The secular pieties being imposed upon us by our ascended masters are a hodgepodge of blasphemies, abominations, and lies meant to keep the common man enslaved while at the same time fooling him into thinking he is actually free. The cult of the lie — or dare I say it, the DAMN LIE — forms the black heart of these pieties. To resist such a malign cult, we must at times back away from the mundane and enervating nonsense that passes for our national discourse and look up, contemplating the eternal verities that do not change amid the very changeable things of this world. I invite my reader to do just that with me now by considering a liturgical pericope from this past Sunday’s traditional Roman Mass.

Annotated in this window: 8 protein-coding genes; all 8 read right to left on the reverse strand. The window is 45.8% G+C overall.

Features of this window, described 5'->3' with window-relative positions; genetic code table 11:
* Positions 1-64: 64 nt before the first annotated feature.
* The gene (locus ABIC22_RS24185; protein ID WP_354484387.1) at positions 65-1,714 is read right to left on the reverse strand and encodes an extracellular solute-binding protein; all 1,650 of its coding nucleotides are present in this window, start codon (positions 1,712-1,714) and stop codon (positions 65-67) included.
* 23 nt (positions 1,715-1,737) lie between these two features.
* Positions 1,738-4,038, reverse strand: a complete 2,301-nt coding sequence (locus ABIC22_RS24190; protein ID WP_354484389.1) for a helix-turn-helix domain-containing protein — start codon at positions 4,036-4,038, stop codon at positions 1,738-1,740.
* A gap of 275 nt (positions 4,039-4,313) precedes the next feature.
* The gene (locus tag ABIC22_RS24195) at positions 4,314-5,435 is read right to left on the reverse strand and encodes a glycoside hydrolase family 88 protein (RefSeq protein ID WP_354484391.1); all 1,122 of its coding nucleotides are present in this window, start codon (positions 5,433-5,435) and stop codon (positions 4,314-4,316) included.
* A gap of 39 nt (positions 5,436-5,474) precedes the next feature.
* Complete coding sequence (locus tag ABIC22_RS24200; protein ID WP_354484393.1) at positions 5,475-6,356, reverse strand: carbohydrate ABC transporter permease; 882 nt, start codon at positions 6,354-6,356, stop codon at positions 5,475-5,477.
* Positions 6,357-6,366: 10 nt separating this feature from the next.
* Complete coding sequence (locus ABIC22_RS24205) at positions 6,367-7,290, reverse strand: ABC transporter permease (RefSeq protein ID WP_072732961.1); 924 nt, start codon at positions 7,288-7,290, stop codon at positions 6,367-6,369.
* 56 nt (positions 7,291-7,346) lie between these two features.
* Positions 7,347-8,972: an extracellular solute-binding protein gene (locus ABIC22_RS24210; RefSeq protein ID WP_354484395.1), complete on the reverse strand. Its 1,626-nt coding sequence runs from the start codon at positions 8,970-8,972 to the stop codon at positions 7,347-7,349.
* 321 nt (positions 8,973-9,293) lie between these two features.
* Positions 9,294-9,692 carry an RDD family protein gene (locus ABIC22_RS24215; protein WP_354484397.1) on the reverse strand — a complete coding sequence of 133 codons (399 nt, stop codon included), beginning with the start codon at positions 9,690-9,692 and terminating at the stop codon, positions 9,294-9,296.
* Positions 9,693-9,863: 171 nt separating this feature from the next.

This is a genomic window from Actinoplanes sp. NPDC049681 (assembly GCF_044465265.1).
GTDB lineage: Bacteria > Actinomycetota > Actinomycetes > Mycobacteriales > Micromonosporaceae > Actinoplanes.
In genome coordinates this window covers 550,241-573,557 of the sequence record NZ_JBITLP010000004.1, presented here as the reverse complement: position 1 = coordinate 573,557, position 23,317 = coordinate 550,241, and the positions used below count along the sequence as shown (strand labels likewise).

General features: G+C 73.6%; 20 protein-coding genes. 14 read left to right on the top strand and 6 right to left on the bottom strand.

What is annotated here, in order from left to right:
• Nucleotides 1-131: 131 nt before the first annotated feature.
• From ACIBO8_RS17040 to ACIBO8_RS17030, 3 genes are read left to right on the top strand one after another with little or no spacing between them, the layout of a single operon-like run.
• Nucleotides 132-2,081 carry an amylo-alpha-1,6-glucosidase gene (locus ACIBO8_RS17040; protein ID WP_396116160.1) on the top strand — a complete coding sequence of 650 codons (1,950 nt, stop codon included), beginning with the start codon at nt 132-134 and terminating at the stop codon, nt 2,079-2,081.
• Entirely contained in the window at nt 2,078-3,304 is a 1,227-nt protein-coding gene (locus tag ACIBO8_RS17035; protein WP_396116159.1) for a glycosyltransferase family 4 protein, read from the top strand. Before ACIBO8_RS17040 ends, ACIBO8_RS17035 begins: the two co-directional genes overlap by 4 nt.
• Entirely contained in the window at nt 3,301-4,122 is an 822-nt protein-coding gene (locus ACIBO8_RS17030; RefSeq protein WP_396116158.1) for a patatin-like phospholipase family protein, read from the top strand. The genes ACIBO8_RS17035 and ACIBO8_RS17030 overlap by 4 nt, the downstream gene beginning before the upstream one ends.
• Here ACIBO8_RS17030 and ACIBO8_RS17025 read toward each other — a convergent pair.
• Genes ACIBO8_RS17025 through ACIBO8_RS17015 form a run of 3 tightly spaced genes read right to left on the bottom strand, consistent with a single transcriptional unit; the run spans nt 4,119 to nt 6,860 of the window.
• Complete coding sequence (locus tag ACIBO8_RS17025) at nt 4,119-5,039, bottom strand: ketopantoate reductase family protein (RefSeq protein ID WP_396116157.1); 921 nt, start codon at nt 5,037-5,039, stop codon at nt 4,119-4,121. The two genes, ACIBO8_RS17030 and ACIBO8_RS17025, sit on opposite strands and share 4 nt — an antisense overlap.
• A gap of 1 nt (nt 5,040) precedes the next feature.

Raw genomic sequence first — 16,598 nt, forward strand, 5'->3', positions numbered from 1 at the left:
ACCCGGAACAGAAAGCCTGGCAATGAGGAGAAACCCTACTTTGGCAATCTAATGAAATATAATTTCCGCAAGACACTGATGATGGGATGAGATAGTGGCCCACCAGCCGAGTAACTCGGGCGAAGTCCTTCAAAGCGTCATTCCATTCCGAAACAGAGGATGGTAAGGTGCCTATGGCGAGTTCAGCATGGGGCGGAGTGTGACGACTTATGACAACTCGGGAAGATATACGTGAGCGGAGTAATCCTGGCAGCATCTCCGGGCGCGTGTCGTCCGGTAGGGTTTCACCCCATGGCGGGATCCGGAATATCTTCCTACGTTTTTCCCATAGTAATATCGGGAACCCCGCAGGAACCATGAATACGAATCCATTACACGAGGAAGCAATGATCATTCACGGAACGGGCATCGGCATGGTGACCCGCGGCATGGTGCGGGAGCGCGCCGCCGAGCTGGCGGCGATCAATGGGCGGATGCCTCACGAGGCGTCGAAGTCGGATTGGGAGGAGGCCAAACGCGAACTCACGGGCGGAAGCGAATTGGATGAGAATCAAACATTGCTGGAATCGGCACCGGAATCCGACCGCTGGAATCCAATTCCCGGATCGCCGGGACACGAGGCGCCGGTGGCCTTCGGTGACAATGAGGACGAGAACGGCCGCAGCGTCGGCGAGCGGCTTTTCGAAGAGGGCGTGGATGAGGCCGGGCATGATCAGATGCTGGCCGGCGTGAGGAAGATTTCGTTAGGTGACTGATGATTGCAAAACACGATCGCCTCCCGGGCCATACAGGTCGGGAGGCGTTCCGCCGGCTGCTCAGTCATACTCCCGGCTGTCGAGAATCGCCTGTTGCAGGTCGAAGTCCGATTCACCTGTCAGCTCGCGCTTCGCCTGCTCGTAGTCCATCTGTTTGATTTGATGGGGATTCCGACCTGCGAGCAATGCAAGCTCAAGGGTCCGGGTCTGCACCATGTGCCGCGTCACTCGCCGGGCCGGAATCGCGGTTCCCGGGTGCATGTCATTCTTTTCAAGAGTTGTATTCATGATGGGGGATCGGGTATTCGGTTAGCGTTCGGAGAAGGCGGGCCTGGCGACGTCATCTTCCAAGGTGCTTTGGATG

The Gospel for the twenty-third Sunday after Pentecost is Saint Matthew’s brief account of a revealing pair of miracles Our Lord performed to benefit two whose destinies were interwoven in the eternal decrees of Providence: the daughter of Jairus and the Haemorrhissa, i.e., the “woman with an issue of blood.” If, as Saint Thomas tells us, God teaches us things with words and also teaches us things with other things, what might He be teaching us by the things this Gospel presents on its surface? While completely accepting the historical veracity of the literal sense of the account, we can and should dig deeper into the spiritual senses and learn much from them for our benefit, which we now purpose to do with these events that are related by all three synoptic Gospels: